(Originally published by NobelPrize.org)
October 6, 2015
The Royal Swedish Academy of Sciences has decided to award the Nobel Prize in Physics for 2015 to
University of Tokyo, Kashiwa, Japan
Arthur B. McDonald
Sudbury Neutrino Observatory Collaboration
Queen’s University, Kingston, Canada
“for the discovery of neutrino oscillations, which shows that neutrinos have mass”
Metamorphosis in the particle world
The Nobel Prize in Physics 2015 recognises Takaaki Kajita in Japan and Arthur B. McDonald in Canada, for their key contributions to the experiments which demonstrated that neutrinos change identities. This metamorphosis requires that neutrinos have mass. The discovery has changed our understanding of the innermost workings of matter and can prove crucial to our view of the universe.
Around the turn of the millennium, Takaaki Kajita presented the discovery that neutrinos from the atmosphere switch between two identities on their way to the Super-Kamiokande detector in Japan. Kajita is Director of the Institute for Cosmic Ray Research, University of Tokyo; and also a Principal Investigator at the Kavli Institute for the Physics and Mathematics of the Universe (Kavli IPMU), University of Tokyo.
Meanwhile, the research group in Canada led by Arthur B. McDonald could demonstrate that the neutrinos from the Sun were not disappearing on their way to Earth. Instead they were captured with a different identity when arriving to the Sudbury Neutrino Observatory. McDonald is Professor Emeritus at Queen's University in Kingston, Ontario, Canada. He was the inaugural Gordon and Patricia Gray Chair in Particle Astrophysics and served as the director of SNO, now known as SNOLAB.
A neutrino puzzle that physicists had wrestled with for decades had been resolved. Compared to theoretical calculations of the number of neutrinos, up to two thirds of the neutrinos were missing in measurements performed on Earth. Now, the two experiments discovered that the neutrinos had changed identities.
The discovery led to the far-reaching conclusion that neutrinos, which for a long time were considered massless, must have some mass, however small.
For particle physics this was a historic discovery. Its Standard Model of the innermost workings of matter had been incredibly successful, having resisted all experimental challenges for more than twenty years. However, as it requires neutrinos to be massless, the new observations had clearly showed that the Standard Model cannot be the complete theory of the fundamental constituents of the universe.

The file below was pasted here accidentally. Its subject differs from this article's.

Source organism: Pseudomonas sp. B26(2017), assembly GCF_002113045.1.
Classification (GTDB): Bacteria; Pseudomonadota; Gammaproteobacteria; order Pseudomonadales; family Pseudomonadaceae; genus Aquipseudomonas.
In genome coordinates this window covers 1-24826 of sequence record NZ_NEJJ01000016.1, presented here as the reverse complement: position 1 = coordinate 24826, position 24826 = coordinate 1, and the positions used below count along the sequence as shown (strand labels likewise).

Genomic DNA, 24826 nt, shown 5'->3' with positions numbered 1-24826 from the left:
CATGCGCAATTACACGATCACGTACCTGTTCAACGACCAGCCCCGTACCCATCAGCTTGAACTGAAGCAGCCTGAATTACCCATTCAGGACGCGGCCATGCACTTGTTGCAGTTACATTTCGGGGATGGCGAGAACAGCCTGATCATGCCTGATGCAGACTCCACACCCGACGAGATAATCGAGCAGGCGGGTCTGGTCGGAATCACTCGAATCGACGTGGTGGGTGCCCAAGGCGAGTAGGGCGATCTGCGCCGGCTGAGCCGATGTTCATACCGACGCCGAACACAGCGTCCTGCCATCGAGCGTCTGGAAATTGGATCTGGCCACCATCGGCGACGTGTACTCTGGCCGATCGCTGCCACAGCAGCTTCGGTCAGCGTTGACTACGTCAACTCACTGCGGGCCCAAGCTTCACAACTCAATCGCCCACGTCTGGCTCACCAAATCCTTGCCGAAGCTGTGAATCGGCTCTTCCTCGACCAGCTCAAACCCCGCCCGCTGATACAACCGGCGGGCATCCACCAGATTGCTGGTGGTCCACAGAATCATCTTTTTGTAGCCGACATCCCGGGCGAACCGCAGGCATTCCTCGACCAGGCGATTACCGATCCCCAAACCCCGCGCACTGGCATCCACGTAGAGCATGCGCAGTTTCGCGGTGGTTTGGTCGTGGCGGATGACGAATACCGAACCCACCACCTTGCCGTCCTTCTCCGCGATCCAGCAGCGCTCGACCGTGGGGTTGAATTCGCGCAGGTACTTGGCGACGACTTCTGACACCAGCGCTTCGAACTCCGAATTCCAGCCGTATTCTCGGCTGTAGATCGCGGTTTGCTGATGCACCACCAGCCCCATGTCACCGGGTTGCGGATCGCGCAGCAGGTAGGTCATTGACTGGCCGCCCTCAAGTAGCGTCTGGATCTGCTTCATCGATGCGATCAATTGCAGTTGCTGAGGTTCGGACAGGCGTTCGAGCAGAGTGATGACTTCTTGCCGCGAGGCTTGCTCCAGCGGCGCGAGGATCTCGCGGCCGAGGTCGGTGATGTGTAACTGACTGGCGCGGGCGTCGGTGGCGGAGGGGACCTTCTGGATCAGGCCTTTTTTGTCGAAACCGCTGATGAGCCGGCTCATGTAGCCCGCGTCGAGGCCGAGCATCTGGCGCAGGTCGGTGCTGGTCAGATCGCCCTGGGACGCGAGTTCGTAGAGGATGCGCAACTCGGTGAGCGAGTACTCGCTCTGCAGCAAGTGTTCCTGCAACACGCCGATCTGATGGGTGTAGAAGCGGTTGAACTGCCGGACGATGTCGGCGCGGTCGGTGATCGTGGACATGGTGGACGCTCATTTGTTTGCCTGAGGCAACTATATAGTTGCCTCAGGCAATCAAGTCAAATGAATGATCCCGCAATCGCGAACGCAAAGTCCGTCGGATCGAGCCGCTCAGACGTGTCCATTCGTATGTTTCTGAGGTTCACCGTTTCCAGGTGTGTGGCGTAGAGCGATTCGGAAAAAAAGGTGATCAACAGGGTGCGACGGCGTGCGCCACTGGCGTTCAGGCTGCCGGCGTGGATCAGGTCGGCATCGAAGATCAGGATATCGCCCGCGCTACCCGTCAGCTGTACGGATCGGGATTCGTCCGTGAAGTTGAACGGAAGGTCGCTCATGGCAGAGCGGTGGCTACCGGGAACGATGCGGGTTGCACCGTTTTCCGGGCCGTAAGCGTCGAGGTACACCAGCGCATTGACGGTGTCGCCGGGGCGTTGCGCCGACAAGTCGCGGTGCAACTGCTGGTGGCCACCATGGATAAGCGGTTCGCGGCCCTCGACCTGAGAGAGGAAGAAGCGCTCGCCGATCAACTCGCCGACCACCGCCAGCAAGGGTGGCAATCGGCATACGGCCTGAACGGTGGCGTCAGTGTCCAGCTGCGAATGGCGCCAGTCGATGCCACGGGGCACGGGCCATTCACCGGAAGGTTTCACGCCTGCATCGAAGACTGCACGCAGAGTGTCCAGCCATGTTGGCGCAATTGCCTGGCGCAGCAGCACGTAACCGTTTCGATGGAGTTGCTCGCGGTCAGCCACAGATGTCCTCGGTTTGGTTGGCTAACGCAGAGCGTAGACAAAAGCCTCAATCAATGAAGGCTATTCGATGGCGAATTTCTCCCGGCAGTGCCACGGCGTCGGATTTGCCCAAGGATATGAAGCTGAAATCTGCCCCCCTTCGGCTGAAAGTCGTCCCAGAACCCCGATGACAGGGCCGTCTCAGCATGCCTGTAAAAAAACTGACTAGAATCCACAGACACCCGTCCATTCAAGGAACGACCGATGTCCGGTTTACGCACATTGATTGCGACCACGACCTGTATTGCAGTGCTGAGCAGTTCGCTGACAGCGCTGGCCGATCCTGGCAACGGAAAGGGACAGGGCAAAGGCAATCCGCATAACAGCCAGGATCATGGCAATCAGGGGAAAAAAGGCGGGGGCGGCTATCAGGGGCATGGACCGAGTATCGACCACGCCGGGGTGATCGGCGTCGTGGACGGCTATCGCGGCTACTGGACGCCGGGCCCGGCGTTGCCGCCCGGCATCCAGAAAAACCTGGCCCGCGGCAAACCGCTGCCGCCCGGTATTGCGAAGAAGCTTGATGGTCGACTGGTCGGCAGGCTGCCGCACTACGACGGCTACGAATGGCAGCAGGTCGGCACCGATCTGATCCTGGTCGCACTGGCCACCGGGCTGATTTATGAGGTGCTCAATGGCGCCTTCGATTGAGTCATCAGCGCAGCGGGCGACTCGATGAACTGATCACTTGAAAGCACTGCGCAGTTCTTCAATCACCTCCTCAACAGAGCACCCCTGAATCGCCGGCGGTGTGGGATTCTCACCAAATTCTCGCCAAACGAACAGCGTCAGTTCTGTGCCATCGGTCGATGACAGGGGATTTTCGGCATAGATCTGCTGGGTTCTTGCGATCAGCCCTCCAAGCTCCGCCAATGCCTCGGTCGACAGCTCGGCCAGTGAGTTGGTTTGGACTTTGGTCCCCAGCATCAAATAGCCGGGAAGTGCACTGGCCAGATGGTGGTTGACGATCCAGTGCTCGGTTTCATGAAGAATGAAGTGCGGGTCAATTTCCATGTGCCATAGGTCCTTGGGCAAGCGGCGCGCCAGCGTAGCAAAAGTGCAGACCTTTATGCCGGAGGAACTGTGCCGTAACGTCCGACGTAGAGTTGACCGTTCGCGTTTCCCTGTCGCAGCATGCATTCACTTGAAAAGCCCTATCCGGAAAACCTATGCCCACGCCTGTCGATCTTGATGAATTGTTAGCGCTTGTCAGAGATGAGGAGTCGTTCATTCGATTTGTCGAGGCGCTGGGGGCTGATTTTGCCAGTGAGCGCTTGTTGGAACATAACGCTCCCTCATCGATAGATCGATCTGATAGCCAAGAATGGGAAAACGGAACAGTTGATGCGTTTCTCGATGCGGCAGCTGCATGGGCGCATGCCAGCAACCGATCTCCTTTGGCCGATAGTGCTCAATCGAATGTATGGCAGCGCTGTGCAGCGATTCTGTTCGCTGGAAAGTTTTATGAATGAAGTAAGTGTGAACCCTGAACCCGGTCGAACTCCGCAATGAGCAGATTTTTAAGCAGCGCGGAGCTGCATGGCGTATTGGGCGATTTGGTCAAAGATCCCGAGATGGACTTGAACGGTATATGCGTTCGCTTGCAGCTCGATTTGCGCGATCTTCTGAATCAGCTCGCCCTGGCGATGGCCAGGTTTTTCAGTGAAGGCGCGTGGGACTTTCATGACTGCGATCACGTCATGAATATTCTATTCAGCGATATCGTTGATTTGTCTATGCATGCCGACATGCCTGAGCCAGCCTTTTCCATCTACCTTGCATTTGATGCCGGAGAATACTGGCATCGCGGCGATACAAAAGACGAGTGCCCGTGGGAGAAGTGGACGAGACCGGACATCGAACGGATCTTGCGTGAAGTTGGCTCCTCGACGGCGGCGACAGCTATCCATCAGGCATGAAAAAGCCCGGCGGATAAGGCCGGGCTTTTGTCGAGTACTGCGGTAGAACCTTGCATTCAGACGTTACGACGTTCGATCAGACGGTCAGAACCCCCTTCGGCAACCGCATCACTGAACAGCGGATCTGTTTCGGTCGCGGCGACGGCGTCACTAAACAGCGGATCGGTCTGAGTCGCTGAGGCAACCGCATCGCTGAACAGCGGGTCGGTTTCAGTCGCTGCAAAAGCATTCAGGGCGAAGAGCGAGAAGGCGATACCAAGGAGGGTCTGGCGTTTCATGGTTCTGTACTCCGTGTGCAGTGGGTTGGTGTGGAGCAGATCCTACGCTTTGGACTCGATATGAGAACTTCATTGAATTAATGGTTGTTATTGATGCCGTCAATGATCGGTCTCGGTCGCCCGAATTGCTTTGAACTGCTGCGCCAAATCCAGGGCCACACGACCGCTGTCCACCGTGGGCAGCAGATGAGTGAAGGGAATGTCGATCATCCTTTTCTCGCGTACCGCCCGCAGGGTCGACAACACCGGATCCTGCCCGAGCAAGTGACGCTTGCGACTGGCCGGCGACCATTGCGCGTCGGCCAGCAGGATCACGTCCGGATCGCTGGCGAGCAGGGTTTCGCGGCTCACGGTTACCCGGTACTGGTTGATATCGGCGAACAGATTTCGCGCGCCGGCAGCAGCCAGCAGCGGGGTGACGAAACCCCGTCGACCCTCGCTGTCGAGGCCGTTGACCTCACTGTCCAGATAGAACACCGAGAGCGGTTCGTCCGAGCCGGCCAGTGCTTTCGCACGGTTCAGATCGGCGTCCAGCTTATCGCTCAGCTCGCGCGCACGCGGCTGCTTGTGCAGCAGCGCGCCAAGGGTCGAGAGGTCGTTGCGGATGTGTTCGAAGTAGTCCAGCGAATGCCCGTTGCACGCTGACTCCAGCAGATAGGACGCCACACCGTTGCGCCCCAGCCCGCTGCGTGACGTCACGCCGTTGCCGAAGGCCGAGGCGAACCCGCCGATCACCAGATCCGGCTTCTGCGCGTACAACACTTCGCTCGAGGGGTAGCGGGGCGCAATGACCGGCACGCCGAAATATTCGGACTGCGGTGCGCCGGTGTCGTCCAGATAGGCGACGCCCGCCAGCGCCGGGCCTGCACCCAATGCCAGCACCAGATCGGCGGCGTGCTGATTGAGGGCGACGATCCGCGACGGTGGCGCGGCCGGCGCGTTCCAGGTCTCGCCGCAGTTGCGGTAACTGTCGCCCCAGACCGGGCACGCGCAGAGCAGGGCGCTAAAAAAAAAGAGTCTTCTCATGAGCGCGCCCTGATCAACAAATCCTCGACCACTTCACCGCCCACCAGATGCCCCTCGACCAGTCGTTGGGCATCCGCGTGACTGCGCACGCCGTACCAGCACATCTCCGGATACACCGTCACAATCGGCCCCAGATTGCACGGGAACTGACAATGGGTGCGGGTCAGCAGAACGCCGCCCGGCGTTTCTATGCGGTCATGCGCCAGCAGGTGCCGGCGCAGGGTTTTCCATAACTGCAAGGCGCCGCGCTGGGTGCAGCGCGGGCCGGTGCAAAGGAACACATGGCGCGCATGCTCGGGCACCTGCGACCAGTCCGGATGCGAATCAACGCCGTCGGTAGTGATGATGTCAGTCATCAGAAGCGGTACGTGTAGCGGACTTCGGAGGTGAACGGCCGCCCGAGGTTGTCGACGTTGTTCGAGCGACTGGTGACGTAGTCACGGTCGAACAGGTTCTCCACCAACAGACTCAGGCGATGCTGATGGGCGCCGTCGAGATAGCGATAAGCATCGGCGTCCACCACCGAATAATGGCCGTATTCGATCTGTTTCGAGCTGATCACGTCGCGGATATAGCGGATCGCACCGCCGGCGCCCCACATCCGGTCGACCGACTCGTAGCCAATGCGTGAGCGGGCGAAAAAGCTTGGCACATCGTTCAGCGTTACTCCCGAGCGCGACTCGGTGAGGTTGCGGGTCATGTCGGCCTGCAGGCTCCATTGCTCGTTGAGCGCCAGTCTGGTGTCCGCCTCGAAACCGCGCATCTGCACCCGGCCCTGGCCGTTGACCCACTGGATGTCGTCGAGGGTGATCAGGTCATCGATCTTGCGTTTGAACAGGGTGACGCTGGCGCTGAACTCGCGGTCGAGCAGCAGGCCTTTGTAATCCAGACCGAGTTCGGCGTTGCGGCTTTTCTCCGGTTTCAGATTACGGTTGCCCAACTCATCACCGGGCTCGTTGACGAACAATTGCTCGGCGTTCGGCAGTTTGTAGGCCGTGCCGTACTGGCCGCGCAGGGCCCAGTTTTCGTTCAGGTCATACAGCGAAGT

“I’ve always believed that Kajita's discovery in 1998 should be awarded Nobel Prize in Physics. All Nobel Prizes in particle physics so far were given to achievements that led to the establishment of the theory called ‘Standard Model,’ said Kavli IPMU Director Hitoshi Murayama. "On the other hand, Kajita, and the joint awardee Art McDonald, have shown for the first time in history that the Standard Model cannot explain everything in the Universe. Their work is historic in that they have shown that the Standard Model is not the ultimate goal, but rather needs to be expanded to a yet bigger framework."
The discovery rewarded with this year’s Nobel Prize in Physics have yielded crucial insights into the all but hidden world of neutrinos. After photons, the particles of light, neutrinos are the most numerous in the entire cosmos. The Earth is constantly bombarded by them.
Many neutrinos are created in reactions between cosmic radiation and the Earth’s atmosphere. Others are produced in nuclear reactions inside the Sun. Thousands of billions of neutrinos are streaming through our bodies each second. Hardly anything can stop them passing; neutrinos are nature’s most elusive elementary particles.
Now the experiments continue and intense activity is underway worldwide in order to capture neutrinos and examine their properties. New discoveries about their deepest secrets are expected to change our current understanding of the history, structure and future fate of the universe.
|Read more about this year's prize|
Information for the Public
Takaaki Kajita, Japanese citizen. Born 1959 in Higashimatsuyama, Japan. Ph.D. 1986 from University of Tokyo, Japan. Director of Institute for Cosmic Ray Research and Professor at University of Tokyo, Kashiwa, Japan.
Arthur B. McDonald, Canadian citizen. Born 1943 in Sydney, Canada. Ph.D. 1969 from Californa Institute of Technology, Pasadena, CA, USA. Professor Emeritus at Queen’s University, Kingston, Canada.
Prize amount: SEK 8 million, to be shared equally between the Laureates.